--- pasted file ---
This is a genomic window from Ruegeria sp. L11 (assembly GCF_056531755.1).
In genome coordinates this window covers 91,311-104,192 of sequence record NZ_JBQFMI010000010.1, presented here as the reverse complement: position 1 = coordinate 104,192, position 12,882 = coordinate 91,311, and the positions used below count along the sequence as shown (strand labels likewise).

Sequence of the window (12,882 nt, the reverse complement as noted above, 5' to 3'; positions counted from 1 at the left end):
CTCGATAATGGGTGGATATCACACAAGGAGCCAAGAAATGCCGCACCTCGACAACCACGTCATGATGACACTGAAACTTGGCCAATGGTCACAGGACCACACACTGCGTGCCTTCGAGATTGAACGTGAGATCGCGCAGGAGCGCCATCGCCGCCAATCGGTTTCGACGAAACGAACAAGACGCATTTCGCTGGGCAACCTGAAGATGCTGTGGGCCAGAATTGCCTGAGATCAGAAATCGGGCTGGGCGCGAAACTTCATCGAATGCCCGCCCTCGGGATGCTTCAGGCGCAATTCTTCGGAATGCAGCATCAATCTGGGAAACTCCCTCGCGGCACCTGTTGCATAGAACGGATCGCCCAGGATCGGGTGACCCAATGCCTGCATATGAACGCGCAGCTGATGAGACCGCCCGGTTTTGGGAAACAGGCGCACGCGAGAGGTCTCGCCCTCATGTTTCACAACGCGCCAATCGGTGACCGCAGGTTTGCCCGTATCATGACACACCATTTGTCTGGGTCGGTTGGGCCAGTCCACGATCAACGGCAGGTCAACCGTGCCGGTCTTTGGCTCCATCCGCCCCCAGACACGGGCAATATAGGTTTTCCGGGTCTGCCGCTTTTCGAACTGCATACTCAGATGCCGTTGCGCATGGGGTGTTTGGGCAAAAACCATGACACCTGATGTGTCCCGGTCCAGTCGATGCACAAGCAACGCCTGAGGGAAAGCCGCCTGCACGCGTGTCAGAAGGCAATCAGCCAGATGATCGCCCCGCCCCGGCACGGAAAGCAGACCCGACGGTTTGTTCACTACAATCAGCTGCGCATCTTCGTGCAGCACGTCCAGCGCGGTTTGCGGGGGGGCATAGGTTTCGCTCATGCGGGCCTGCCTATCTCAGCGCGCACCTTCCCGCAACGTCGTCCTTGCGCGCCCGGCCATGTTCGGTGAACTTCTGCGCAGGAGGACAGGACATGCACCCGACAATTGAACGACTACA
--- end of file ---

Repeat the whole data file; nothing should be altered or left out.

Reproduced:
This is a genomic window from Ruegeria sp. L11 (assembly GCF_056531755.1).
In genome coordinates this window covers 91,311-104,192 of sequence record NZ_JBQFMI010000010.1, presented here as the reverse complement: position 1 = coordinate 104,192, position 12,882 = coordinate 91,311, and the positions used below count along the sequence as shown (strand labels likewise).

Sequence of the window (12,882 nt, the reverse complement as noted above, 5' to 3'; positions counted from 1 at the left end):
CTCGATAATGGGTGGATATCACACAAGGAGCCAAGAAATGCCGCACCTCGACAACCACGTCATGATGACACTGAAACTTGGCCAATGGTCACAGGACCACACACTGCGTGCCTTCGAGATTGAACGTGAGATCGCGCAGGAGCGCCATCGCCGCCAATCGGTTTCGACGAAACGAACAAGACGCATTTCGCTGGGCAACCTGAAGATGCTGTGGGCCAGAATTGCCTGAGATCAGAAATCGGGCTGGGCGCGAAACTTCATCGAATGCCCGCCCTCGGGATGCTTCAGGCGCAATTCTTCGGAATGCAGCATCAATCTGGGAAACTCCCTCGCGGCACCTGTTGCATAGAACGGATCGCCCAGGATCGGGTGACCCAATGCCTGCATATGAACGCGCAGCTGATGAGACCGCCCGGTTTTGGGAAACAGGCGCACGCGAGAGGTCTCGCCCTCATGTTTCACAACGCGCCAATCGGTGACCGCAGGTTTGCCCGTATCATGACACACCATTTGTCTGGGTCGGTTGGGCCAGTCCACGATCAACGGCAGGTCAACCGTGCCGGTCTTTGGCTCCATCCGCCCCCAGACACGGGCAATATAGGTTTTCCGGGTCTGCCGCTTTTCGAACTGCATACTCAGATGCCGTTGCGCATGGGGTGTTTGGGCAAAAACCATGACACCTGATGTGTCCCGGTCCAGTCGATGCACAAGCAACGCCTGAGGGAAAGCCGCCTGCACGCGTGTCAGAAGGCAATCAGCCAGATGATCGCCCCGCCCCGGCACGGAAAGCAGACCCGACGGTTTGTTCACTACAATCAGCTGCGCATCTTCGTGCAGCACGTCCAGCGCGGTTTGCGGGGGGGCATAGGTTTCGCTCATGCGGGCCTGCCTATCTCAGCGCGCACCTTCCCGCAACGTCGTCCTTGCGCGCCCGGCCATGTTCGGTGAACTTCTGCGCAGGAGGACAGGACATGCACCCGACAATTGAACGACTACA